From POLITICO:

Nader told POLITICO on Wednesday that he is working on bringing together about half a dozen presidential candidates who could “dramatically expand a robust discussion within the Democratic Party and among progressive voters across the country.” Each would focus on a specific issue where the far left says Obama hasn’t done enough, including the environment, labor and health care…

If there was a group of people from the president’s own party geared up to debate him in Iowa and New Hampshire, “it is harder for him to say no,” Nader said.

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Lawrence O’Donnell and Glenn Greenwald discuss the futility of the two party system on MSNBC

Greenwald posted the following on his blog:

I wanted to post what I found to be an interesting MSNBC segment I did on Wednesday with Lawrence O’Donnell regarding the way in which America’s two-party system suffocates political choice.  I spoke yesterday at Harvard’s Kennedy School and was asked whether I’ve ever been told by MSNBC or any other television program on which I’ve appeared not to speak about a certain issue. 

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Gallup: Americans Give Equally Low Ratings to Both Parties in Congress

Gallup.com-poll

Gallup tells us 58% of Democrats approve of Dems in Congress.  Republicans give them 8%.  Average that, and you get 32%.

Independents give an approval rating to the Dems of 24%  The same story for the Republicans.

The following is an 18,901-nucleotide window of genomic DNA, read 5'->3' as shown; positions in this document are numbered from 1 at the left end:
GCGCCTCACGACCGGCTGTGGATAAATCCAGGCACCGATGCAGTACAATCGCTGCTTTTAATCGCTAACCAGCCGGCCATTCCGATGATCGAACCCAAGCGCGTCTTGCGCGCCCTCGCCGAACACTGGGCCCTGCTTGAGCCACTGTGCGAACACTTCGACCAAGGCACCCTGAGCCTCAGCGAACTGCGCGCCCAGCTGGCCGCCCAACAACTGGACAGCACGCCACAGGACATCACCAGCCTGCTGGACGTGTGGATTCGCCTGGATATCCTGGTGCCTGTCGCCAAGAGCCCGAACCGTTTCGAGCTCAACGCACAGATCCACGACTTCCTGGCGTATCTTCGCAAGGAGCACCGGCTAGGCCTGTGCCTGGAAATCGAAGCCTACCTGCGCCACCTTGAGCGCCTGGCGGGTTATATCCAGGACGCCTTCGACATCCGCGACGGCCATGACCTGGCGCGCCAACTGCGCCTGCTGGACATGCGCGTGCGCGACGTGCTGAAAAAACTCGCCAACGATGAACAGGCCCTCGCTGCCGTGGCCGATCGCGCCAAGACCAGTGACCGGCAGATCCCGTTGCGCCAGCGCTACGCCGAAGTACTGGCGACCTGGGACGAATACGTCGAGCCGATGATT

Third Party, Independent and unaffiliated voters taken as a whole, disapprove of Congress more than voters who affilate with either of the two Stale Old Parties.… Read more ...

Scott West of the South Carolina Green Party: ‘Straight-Ticket Distorts Democracy In State Elections’

Reposted from the South Carolina Green Party website:

How is it possible that former Democratic candidate for U.S. Senate Alvin Greene could go from 25+% of the vote in a statewide contest to 1% of the vote running in his own hometown?  Alvin Greene attained 28% of the vote for U.S.… Read more ...

Richard Winger of Ballot Access News: IndependentVoting.org is ‘a pressure group working to limit choices on the general election ballot’

Reprinted in full, with permission, from Ballot Access News.

Government-printed ballots in the United States were first created in 1888, and almost from the start, opponents of new and minor political parties started manipulating the ballot access laws to keep certain parties off the ballot.  The first such instance was in Nevada, when the 1893 legislature increased the petition requirement for new parties and independent candidates to 10% of the last vote cast, in a vain attempt to keep the Peoples (Populist) Party off the ballot.… Read more ...

Philadelphia Weekly on Hugh Giordano: ‘It’s Easy Being Green (With Help of Labor Unions)’

From Philadelphia Weekly (read the whole thing here):

Hugh Giordano, a 26-year-old, Roxborough native and food workers’ union organizer for UFCW Local 152, ran on the Green Party ticket against Democrat Lou Agre for a seat in the 194th. He lost, but garnered 18 percent of the vote (23 percent in Philly)—an unprecedented number for a third-party candidate.